• White rain daisy (Dimorphotheca pluvialis) – classic white daisy with purple at the base of the flower, about 30cm in height. It prefers the sandy flats and slopes (and will also grow in clay) from Namibia to the southern Cape.
  • Namaqualand Daisy (Dimorphotheca sinuata) – similar to the rëenblommetjie but with beige to orange petals. Found in their preferred sandy and gravelly habitat of Namaqualand and the coastal areas up to Namibia.
  • Sporrie (Heliophila coronopifolia) – also known as wild flax – has a four-petalled, small, blue flower and is found in beautiful drifts, growing up to 60cm in height from right up the West Coast area throughout all of the Western Cape.
  • Magriet (Ursinia anthemoides) – is a classic lemon-coloured daisy that makes a spectacular display. It is found in Namibia and from the Karoo eastwards to Port Elizabeth, but makes an especially spectacular display in Namaqualand around Niewoudtville.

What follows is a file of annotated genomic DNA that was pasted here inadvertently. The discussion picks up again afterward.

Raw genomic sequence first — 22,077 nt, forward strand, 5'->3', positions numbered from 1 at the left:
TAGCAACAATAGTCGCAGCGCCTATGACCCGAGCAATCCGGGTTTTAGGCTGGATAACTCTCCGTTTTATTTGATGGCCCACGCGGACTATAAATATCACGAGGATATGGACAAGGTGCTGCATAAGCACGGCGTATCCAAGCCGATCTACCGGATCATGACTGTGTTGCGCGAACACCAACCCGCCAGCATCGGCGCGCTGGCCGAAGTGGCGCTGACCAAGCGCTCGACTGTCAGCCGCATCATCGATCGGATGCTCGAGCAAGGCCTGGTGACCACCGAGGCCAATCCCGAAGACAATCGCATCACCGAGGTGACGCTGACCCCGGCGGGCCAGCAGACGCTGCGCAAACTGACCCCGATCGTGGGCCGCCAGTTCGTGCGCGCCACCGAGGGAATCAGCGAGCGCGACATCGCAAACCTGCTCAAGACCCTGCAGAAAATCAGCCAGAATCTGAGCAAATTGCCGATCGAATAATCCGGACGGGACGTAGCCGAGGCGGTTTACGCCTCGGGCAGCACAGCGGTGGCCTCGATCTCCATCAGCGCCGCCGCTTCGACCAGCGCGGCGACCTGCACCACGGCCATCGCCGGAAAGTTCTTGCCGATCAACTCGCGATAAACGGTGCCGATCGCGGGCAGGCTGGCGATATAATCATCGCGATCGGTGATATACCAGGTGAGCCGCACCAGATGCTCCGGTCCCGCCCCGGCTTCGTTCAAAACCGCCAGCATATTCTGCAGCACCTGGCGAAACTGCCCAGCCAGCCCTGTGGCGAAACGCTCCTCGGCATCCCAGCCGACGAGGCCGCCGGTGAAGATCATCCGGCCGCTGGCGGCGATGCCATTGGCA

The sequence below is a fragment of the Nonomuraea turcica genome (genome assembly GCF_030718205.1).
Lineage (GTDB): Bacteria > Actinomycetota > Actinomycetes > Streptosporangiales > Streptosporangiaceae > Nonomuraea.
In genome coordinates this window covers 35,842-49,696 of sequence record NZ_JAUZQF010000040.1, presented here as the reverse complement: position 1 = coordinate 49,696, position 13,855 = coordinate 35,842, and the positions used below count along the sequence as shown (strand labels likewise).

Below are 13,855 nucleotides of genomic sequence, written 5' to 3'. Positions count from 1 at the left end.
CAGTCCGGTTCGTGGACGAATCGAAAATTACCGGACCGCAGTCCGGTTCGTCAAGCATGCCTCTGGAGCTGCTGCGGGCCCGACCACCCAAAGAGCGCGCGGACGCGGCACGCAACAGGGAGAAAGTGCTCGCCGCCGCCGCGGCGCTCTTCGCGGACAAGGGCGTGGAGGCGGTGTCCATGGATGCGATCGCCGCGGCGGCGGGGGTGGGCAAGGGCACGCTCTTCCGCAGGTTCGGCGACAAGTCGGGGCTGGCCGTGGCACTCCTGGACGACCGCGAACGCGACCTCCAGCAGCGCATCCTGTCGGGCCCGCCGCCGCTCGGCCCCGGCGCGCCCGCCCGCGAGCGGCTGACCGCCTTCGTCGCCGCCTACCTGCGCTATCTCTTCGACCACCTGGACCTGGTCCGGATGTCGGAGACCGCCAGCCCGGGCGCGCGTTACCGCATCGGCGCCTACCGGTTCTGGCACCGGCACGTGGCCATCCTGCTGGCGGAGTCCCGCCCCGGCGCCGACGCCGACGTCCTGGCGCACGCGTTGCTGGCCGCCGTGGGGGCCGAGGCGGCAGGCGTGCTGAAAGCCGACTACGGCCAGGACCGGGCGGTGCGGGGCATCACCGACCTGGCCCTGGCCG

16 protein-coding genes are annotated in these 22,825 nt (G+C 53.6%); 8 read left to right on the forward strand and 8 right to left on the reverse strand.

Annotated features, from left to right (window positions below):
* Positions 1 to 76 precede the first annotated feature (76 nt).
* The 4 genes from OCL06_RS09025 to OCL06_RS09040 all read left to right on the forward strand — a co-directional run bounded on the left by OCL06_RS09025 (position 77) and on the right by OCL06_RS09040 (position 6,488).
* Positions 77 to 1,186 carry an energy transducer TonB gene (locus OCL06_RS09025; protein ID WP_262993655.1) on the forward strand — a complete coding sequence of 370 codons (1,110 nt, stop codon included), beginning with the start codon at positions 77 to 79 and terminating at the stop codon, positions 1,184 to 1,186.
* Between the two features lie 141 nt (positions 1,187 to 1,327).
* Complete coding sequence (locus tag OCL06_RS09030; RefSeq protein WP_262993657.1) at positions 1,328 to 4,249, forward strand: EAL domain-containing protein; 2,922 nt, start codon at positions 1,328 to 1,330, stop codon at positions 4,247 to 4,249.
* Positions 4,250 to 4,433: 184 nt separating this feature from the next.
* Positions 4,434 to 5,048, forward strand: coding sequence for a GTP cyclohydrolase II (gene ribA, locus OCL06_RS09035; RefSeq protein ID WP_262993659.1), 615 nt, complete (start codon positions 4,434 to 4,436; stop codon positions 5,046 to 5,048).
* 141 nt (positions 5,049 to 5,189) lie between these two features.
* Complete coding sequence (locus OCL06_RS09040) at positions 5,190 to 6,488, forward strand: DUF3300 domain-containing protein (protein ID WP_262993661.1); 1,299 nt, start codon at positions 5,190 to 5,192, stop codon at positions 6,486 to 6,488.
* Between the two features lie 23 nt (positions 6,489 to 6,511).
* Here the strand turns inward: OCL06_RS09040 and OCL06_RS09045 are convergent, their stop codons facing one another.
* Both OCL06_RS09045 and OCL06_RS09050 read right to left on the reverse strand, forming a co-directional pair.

• Soetuintjie (Moraea fugax) – or sweet onion looks like a blue wild iris and a member of the Cape tulip family. The soetuintjie is edible.


Flower Spotting beyond the West Coast

  • Orange – Okiep and Nababeep
  • Yellow – around Clanwilliam and Citrusdal
  • Pink – Goegap Nature Reserve near Springbok – there are more than
    600 different flowers here, along with 45 mammal and bird species.